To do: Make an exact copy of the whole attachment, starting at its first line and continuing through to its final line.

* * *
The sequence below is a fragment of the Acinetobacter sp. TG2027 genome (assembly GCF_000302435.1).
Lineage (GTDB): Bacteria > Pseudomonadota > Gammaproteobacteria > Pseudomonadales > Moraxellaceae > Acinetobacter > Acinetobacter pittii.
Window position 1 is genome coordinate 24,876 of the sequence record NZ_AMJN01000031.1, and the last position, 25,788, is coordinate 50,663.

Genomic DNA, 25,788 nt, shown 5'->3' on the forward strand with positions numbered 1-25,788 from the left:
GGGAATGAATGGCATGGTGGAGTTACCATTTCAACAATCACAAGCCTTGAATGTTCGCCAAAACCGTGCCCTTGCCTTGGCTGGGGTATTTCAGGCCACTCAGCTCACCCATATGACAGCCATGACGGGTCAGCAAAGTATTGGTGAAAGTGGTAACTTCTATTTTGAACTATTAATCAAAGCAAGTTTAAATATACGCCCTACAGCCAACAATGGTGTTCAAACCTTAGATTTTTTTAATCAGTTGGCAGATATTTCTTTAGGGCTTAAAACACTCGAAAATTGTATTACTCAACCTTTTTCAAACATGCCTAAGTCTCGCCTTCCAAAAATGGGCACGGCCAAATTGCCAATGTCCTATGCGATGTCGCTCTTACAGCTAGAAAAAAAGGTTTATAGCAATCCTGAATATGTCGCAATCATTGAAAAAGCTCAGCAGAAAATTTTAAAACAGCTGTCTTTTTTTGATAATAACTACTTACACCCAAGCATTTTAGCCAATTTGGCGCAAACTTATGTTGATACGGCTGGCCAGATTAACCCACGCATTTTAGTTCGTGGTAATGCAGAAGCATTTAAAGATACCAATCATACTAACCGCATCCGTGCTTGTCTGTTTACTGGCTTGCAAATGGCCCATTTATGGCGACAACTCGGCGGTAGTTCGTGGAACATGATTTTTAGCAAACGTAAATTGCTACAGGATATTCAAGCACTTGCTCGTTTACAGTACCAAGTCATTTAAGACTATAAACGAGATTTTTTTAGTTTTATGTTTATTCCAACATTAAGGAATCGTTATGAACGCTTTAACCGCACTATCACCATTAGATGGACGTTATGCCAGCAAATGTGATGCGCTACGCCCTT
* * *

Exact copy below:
The sequence below is a fragment of the Acinetobacter sp. TG2027 genome (assembly GCF_000302435.1).
Lineage (GTDB): Bacteria > Pseudomonadota > Gammaproteobacteria > Pseudomonadales > Moraxellaceae > Acinetobacter > Acinetobacter pittii.
Window position 1 is genome coordinate 24,876 of the sequence record NZ_AMJN01000031.1, and the last position, 25,788, is coordinate 50,663.

Genomic DNA, 25,788 nt, shown 5'->3' on the forward strand with positions numbered 1-25,788 from the left:
GGGAATGAATGGCATGGTGGAGTTACCATTTCAACAATCACAAGCCTTGAATGTTCGCCAAAACCGTGCCCTTGCCTTGGCTGGGGTATTTCAGGCCACTCAGCTCACCCATATGACAGCCATGACGGGTCAGCAAAGTATTGGTGAAAGTGGTAACTTCTATTTTGAACTATTAATCAAAGCAAGTTTAAATATACGCCCTACAGCCAACAATGGTGTTCAAACCTTAGATTTTTTTAATCAGTTGGCAGATATTTCTTTAGGGCTTAAAACACTCGAAAATTGTATTACTCAACCTTTTTCAAACATGCCTAAGTCTCGCCTTCCAAAAATGGGCACGGCCAAATTGCCAATGTCCTATGCGATGTCGCTCTTACAGCTAGAAAAAAAGGTTTATAGCAATCCTGAATATGTCGCAATCATTGAAAAAGCTCAGCAGAAAATTTTAAAACAGCTGTCTTTTTTTGATAATAACTACTTACACCCAAGCATTTTAGCCAATTTGGCGCAAACTTATGTTGATACGGCTGGCCAGATTAACCCACGCATTTTAGTTCGTGGTAATGCAGAAGCATTTAAAGATACCAATCATACTAACCGCATCCGTGCTTGTCTGTTTACTGGCTTGCAAATGGCCCATTTATGGCGACAACTCGGCGGTAGTTCGTGGAACATGATTTTTAGCAAACGTAAATTGCTACAGGATATTCAAGCACTTGCTCGTTTACAGTACCAAGTCATTTAAGACTATAAACGAGATTTTTTTAGTTTTATGTTTATTCCAACATTAAGGAATCGTTATGAACGCTTTAACCGCACTATCACCATTAGATGGACGTTATGCCAGCAAATGTGATGCGCTACGCCCTT